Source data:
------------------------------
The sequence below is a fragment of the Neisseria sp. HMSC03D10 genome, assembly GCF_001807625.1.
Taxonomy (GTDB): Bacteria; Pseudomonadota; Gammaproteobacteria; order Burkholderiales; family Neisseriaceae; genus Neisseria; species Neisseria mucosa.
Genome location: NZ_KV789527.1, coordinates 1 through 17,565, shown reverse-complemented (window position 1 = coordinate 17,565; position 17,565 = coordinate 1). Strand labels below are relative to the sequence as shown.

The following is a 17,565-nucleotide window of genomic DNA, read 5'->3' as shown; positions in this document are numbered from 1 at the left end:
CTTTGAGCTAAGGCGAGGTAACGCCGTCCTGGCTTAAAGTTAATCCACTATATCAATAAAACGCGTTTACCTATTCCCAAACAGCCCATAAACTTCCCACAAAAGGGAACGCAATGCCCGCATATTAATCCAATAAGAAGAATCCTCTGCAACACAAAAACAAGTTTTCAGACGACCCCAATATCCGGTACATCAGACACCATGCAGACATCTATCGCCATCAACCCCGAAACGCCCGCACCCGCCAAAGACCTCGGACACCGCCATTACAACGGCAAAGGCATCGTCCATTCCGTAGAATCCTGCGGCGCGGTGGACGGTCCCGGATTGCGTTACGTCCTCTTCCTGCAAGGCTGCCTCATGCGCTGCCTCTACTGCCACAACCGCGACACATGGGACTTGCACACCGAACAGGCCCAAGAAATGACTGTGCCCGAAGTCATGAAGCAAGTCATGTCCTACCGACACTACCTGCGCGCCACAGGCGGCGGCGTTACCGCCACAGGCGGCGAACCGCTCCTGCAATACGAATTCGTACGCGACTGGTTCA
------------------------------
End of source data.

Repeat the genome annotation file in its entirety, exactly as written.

The sequence below is a fragment of the Neisseria sp. HMSC03D10 genome, assembly GCF_001807625.1.
Taxonomy (GTDB): Bacteria; Pseudomonadota; Gammaproteobacteria; order Burkholderiales; family Neisseriaceae; genus Neisseria; species Neisseria mucosa.
Genome location: NZ_KV789527.1, coordinates 1 through 17,565, shown reverse-complemented (window position 1 = coordinate 17,565; position 17,565 = coordinate 1). Strand labels below are relative to the sequence as shown.

The following is a 17,565-nucleotide window of genomic DNA, read 5'->3' as shown; positions in this document are numbered from 1 at the left end:
CTTTGAGCTAAGGCGAGGTAACGCCGTCCTGGCTTAAAGTTAATCCACTATATCAATAAAACGCGTTTACCTATTCCCAAACAGCCCATAAACTTCCCACAAAAGGGAACGCAATGCCCGCATATTAATCCAATAAGAAGAATCCTCTGCAACACAAAAACAAGTTTTCAGACGACCCCAATATCCGGTACATCAGACACCATGCAGACATCTATCGCCATCAACCCCGAAACGCCCGCACCCGCCAAAGACCTCGGACACCGCCATTACAACGGCAAAGGCATCGTCCATTCCGTAGAATCCTGCGGCGCGGTGGACGGTCCCGGATTGCGTTACGTCCTCTTCCTGCAAGGCTGCCTCATGCGCTGCCTCTACTGCCACAACCGCGACACATGGGACTTGCACACCGAACAGGCCCAAGAAATGACTGTGCCCGAAGTCATGAAGCAAGTCATGTCCTACCGACACTACCTGCGCGCCACAGGCGGCGGCGTTACCGCCACAGGCGGCGAACCGCTCCTGCAATACGAATTCGTACGCGACTGGTTCA